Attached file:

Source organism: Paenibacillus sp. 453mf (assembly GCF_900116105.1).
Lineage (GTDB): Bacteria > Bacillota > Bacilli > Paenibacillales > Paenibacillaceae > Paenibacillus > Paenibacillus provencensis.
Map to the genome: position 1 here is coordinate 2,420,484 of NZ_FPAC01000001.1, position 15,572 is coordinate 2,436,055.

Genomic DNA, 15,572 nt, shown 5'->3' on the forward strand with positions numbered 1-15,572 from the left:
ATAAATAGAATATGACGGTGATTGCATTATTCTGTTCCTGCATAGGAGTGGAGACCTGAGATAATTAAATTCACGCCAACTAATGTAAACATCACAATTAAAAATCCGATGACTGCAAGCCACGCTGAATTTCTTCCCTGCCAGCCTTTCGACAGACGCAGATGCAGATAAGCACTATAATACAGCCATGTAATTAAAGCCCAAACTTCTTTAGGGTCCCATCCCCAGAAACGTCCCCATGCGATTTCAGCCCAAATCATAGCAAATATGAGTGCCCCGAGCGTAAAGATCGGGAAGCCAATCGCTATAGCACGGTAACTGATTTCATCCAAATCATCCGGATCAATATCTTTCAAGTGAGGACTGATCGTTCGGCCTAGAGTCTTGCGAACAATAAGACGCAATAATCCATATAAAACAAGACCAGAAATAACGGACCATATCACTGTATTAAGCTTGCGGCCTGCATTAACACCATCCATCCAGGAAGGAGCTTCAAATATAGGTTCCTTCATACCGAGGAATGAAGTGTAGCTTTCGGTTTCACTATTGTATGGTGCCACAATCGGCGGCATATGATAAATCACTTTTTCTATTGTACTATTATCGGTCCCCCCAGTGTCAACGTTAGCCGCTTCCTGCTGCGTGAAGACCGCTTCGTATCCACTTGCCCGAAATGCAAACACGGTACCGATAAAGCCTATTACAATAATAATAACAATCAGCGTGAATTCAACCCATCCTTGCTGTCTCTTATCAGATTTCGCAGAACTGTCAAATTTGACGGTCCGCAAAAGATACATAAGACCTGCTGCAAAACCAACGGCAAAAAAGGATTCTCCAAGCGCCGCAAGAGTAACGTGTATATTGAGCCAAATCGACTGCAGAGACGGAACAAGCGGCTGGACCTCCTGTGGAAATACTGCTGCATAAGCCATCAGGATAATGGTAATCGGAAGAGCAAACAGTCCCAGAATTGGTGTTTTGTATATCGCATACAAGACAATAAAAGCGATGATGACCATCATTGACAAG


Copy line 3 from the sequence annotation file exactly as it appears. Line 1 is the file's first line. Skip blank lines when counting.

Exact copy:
Map to the genome: position 1 here is coordinate 2,420,484 of NZ_FPAC01000001.1, position 15,572 is coordinate 2,436,055.